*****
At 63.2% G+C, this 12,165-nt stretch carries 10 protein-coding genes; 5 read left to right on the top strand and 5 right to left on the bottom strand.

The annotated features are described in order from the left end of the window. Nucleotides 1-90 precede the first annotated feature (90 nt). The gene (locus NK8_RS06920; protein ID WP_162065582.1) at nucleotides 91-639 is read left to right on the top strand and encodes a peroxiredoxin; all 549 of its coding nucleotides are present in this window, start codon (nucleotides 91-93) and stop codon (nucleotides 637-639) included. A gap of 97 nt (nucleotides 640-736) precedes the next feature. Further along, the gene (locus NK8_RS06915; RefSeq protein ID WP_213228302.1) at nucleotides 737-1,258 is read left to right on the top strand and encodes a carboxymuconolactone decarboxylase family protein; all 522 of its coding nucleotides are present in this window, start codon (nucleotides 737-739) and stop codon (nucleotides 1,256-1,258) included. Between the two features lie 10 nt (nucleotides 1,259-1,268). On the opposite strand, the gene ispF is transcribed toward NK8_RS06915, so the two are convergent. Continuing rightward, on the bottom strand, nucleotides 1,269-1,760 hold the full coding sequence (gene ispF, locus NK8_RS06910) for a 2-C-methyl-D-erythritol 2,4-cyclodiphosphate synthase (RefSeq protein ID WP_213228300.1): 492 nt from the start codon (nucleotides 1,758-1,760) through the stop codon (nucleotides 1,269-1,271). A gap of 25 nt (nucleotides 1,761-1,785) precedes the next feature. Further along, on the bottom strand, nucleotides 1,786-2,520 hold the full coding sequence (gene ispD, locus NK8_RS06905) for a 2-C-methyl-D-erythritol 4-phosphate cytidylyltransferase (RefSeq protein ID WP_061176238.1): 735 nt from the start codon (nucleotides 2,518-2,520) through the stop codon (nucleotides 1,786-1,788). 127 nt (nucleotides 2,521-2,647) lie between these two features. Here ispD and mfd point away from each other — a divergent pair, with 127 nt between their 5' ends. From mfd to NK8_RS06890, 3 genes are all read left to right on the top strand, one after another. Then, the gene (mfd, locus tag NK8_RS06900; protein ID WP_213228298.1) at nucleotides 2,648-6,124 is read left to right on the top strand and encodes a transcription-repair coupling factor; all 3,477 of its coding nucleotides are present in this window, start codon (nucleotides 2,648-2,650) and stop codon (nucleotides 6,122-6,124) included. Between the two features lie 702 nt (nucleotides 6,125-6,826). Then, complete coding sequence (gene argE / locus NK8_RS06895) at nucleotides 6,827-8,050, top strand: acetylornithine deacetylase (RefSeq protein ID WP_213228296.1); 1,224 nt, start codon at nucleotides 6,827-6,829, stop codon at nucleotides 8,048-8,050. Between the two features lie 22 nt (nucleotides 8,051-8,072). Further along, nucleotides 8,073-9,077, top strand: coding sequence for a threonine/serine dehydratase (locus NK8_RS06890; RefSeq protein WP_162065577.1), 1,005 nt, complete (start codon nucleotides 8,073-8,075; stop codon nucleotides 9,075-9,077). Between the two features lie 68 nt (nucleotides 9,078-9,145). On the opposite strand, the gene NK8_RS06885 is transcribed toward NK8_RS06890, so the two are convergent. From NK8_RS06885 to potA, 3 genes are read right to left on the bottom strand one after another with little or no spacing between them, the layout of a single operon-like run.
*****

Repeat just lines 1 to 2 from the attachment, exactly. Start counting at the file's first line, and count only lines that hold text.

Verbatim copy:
At 63.2% G+C, this 12,165-nt stretch carries 10 protein-coding genes; 5 read left to right on the top strand and 5 right to left on the bottom strand.

The annotated features are described in order from the left end of the window. Nucleotides 1-90 precede the first annotated feature (90 nt). The gene (locus NK8_RS06920; protein ID WP_162065582.1) at nucleotides 91-639 is read left to right on the top strand and encodes a peroxiredoxin; all 549 of its coding nucleotides are present in this window, start codon (nucleotides 91-93) and stop codon (nucleotides 637-639) included. A gap of 97 nt (nucleotides 640-736) precedes the next feature. Further along, the gene (locus NK8_RS06915; RefSeq protein ID WP_213228302.1) at nucleotides 737-1,258 is read left to right on the top strand and encodes a carboxymuconolactone decarboxylase family protein; all 522 of its coding nucleotides are present in this window, start codon (nucleotides 737-739) and stop codon (nucleotides 1,256-1,258) included. Between the two features lie 10 nt (nucleotides 1,259-1,268). On the opposite strand, the gene ispF is transcribed toward NK8_RS06915, so the two are convergent. Continuing rightward, on the bottom strand, nucleotides 1,269-1,760 hold the full coding sequence (gene ispF, locus NK8_RS06910) for a 2-C-methyl-D-erythritol 2,4-cyclodiphosphate synthase (RefSeq protein ID WP_213228300.1): 492 nt from the start codon (nucleotides 1,758-1,760) through the stop codon (nucleotides 1,269-1,271). A gap of 25 nt (nucleotides 1,761-1,785) precedes the next feature. Further along, on the bottom strand, nucleotides 1,786-2,520 hold the full coding sequence (gene ispD, locus NK8_RS06905) for a 2-C-methyl-D-erythritol 4-phosphate cytidylyltransferase (RefSeq protein ID WP_061176238.1): 735 nt from the start codon (nucleotides 2,518-2,520) through the stop codon (nucleotides 1,786-1,788). 127 nt (nucleotides 2,521-2,647) lie between these two features. Here ispD and mfd point away from each other — a divergent pair, with 127 nt between their 5' ends. From mfd to NK8_RS06890, 3 genes are all read left to right on the top strand, one after another. Then, the gene (mfd, locus tag NK8_RS06900; protein ID WP_213228298.1) at nucleotides 2,648-6,124 is read left to right on the top strand and encodes a transcription-repair coupling factor; all 3,477 of its coding nucleotides are present in this window, start codon (nucleotides 2,648-2,650) and stop codon (nucleotides 6,122-6,124) included. Between the two features lie 702 nt (nucleotides 6,125-6,826). Then, complete coding sequence (gene argE / locus NK8_RS06895) at nucleotides 6,827-8,050, top strand: acetylornithine deacetylase (RefSeq protein ID WP_213228296.1); 1,224 nt, start codon at nucleotides 6,827-6,829, stop codon at nucleotides 8,048-8,050. Between the two features lie 22 nt (nucleotides 8,051-8,072). Further along, nucleotides 8,073-9,077, top strand: coding sequence for a threonine/serine dehydratase (locus NK8_RS06890; RefSeq protein WP_162065577.1), 1,005 nt, complete (start codon nucleotides 8,073-8,075; stop codon nucleotides 9,075-9,077). Between the two features lie 68 nt (nucleotides 9,078-9,145). On the opposite strand, the gene NK8_RS06885 is transcribed toward NK8_RS06890, so the two are convergent. From NK8_RS06885 to potA, 3 genes are read right to left on the bottom strand one after another with little or no spacing between them, the layout of a single operon-like run.